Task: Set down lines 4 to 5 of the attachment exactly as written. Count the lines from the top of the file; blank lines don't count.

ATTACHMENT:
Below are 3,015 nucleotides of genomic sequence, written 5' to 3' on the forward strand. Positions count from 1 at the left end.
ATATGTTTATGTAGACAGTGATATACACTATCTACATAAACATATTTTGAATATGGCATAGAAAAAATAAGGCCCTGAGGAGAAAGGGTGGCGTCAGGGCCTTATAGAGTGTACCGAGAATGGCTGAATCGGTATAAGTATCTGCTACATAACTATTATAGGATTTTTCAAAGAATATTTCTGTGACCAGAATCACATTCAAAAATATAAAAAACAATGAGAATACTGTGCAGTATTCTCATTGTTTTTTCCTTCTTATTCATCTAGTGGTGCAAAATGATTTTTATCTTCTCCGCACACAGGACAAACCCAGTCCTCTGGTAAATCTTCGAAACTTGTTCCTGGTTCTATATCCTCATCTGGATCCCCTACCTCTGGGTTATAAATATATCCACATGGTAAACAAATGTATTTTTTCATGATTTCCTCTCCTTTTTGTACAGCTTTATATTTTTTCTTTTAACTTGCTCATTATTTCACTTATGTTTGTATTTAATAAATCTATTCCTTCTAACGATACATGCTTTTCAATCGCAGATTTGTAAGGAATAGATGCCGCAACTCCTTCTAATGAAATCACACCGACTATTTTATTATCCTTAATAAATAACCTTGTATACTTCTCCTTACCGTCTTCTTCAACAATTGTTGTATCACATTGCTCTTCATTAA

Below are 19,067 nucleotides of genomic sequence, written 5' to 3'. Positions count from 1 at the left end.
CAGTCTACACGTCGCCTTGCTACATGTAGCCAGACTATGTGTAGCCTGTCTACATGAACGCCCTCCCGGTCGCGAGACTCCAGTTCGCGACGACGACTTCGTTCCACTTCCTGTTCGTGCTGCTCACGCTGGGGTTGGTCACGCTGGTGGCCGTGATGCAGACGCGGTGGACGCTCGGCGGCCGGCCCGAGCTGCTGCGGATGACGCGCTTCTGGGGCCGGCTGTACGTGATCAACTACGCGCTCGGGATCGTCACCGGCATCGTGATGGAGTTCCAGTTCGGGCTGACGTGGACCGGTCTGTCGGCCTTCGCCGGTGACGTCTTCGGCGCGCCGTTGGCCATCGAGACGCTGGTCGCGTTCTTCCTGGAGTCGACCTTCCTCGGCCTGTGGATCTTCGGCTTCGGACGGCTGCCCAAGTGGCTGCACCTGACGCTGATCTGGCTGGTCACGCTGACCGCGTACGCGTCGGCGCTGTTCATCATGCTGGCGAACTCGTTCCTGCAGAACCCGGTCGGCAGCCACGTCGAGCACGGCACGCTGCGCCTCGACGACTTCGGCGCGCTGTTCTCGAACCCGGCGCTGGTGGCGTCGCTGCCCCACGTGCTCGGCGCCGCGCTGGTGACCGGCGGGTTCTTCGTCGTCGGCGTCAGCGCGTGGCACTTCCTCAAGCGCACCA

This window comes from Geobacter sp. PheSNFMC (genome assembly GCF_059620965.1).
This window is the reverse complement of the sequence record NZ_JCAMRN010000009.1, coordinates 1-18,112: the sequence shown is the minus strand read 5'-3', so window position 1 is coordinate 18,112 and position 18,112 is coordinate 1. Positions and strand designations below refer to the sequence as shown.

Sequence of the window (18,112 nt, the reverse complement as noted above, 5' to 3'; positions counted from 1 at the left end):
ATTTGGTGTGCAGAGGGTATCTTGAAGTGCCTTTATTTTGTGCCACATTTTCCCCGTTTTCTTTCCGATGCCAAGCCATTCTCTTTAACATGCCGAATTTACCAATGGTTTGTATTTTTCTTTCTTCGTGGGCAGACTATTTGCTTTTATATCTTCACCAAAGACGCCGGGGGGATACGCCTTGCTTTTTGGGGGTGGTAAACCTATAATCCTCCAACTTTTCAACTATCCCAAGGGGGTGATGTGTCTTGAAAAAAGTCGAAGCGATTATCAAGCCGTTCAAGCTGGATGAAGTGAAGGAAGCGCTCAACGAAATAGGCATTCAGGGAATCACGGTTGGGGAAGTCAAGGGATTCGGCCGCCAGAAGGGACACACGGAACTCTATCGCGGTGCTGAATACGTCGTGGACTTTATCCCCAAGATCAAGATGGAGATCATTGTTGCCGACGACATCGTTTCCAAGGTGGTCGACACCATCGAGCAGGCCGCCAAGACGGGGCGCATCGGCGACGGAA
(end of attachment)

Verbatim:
CAGTCTACACGTCGCCTTGCTACATGTAGCCAGACTATGTGTAGCCTGTCTACATGAACGCCCTCCCGGTCGCGAGACTCCAGTTCGCGACGACGACTTCGTTCCACTTCCTGTTCGTGCTGCTCACGCTGGGGTTGGTCACGCTGGTGGCCGTGATGCAGACGCGGTGGACGCTCGGCGGCCGGCCCGAGCTGCTGCGGATGACGCGCTTCTGGGGCCGGCTGTACGTGATCAACTACGCGCTCGGGATCGTCACCGGCATCGTGATGGAGTTCCAGTTCGGGCTGACGTGGACCGGTCTGTCGGCCTTCGCCGGTGACGTCTTCGGCGCGCCGTTGGCCATCGAGACGCTGGTCGCGTTCTTCCTGGAGTCGACCTTCCTCGGCCTGTGGATCTTCGGCTTCGGACGGCTGCCCAAGTGGCTGCACCTGACGCTGATCTGGCTGGTCACGCTGACCGCGTACGCGTCGGCGCTGTTCATCATGCTGGCGAACTCGTTCCTGCAGAACCCGGTCGGCAGCCACGTCGAGCACGGCACGCTGCGCCTCGACGACTTCGGCGCGCTGTTCTCGAACCCGGCGCTGGTGGCGTCGCTGCCCCACGTGCTCGGCGCCGCGCTGGTGACCGGCGGGTTCTTCGTCGTCGGCGTCAGCGCGTGGCACTTCCTCAAGCGCACCA

This window comes from Geobacter sp. PheSNFMC (genome assembly GCF_059620965.1).